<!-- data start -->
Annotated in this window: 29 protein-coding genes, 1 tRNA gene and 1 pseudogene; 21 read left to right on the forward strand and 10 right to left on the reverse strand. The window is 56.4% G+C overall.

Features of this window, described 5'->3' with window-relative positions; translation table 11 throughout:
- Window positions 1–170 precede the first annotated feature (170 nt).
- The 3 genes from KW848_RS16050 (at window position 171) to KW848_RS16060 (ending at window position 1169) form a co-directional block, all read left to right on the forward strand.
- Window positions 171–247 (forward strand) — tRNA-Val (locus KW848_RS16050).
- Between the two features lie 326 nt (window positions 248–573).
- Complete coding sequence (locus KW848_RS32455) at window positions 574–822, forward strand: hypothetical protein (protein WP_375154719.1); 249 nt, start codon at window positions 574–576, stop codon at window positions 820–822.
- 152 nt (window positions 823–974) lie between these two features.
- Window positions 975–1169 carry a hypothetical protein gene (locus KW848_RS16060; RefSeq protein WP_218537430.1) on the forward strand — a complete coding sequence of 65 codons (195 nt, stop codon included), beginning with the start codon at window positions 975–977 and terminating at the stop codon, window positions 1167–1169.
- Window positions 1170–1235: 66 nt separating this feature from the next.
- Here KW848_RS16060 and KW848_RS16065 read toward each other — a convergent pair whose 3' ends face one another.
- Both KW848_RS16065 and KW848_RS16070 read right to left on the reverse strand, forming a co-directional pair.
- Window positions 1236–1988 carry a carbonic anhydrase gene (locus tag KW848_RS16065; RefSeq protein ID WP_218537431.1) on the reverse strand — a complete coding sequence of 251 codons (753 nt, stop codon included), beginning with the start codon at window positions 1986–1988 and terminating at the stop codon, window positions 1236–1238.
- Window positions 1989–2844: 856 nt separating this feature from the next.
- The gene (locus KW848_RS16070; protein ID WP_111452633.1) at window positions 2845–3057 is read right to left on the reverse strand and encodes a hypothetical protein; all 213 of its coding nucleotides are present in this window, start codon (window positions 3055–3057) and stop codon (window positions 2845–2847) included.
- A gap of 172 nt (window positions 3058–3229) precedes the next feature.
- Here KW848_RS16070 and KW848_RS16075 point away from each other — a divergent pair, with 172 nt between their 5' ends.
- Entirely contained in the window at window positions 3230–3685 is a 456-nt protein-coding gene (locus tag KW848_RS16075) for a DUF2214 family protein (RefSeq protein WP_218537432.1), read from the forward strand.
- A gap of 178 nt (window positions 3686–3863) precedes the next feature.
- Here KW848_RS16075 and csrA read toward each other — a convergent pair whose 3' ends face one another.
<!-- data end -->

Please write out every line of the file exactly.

Annotated in this window: 29 protein-coding genes, 1 tRNA gene and 1 pseudogene; 21 read left to right on the forward strand and 10 right to left on the reverse strand. The window is 56.4% G+C overall.

Features of this window, described 5'->3' with window-relative positions; translation table 11 throughout:
- Window positions 1–170 precede the first annotated feature (170 nt).
- The 3 genes from KW848_RS16050 (at window position 171) to KW848_RS16060 (ending at window position 1169) form a co-directional block, all read left to right on the forward strand.
- Window positions 171–247 (forward strand) — tRNA-Val (locus KW848_RS16050).
- Between the two features lie 326 nt (window positions 248–573).
- Complete coding sequence (locus KW848_RS32455) at window positions 574–822, forward strand: hypothetical protein (protein WP_375154719.1); 249 nt, start codon at window positions 574–576, stop codon at window positions 820–822.
- 152 nt (window positions 823–974) lie between these two features.
- Window positions 975–1169 carry a hypothetical protein gene (locus KW848_RS16060; RefSeq protein WP_218537430.1) on the forward strand — a complete coding sequence of 65 codons (195 nt, stop codon included), beginning with the start codon at window positions 975–977 and terminating at the stop codon, window positions 1167–1169.
- Window positions 1170–1235: 66 nt separating this feature from the next.
- Here KW848_RS16060 and KW848_RS16065 read toward each other — a convergent pair whose 3' ends face one another.
- Both KW848_RS16065 and KW848_RS16070 read right to left on the reverse strand, forming a co-directional pair.
- Window positions 1236–1988 carry a carbonic anhydrase gene (locus tag KW848_RS16065; RefSeq protein ID WP_218537431.1) on the reverse strand — a complete coding sequence of 251 codons (753 nt, stop codon included), beginning with the start codon at window positions 1986–1988 and terminating at the stop codon, window positions 1236–1238.
- Window positions 1989–2844: 856 nt separating this feature from the next.
- The gene (locus KW848_RS16070; protein ID WP_111452633.1) at window positions 2845–3057 is read right to left on the reverse strand and encodes a hypothetical protein; all 213 of its coding nucleotides are present in this window, start codon (window positions 3055–3057) and stop codon (window positions 2845–2847) included.
- A gap of 172 nt (window positions 3058–3229) precedes the next feature.
- Here KW848_RS16070 and KW848_RS16075 point away from each other — a divergent pair, with 172 nt between their 5' ends.
- Entirely contained in the window at window positions 3230–3685 is a 456-nt protein-coding gene (locus tag KW848_RS16075) for a DUF2214 family protein (RefSeq protein WP_218537432.1), read from the forward strand.
- A gap of 178 nt (window positions 3686–3863) precedes the next feature.
- Here KW848_RS16075 and csrA read toward each other — a convergent pair whose 3' ends face one another.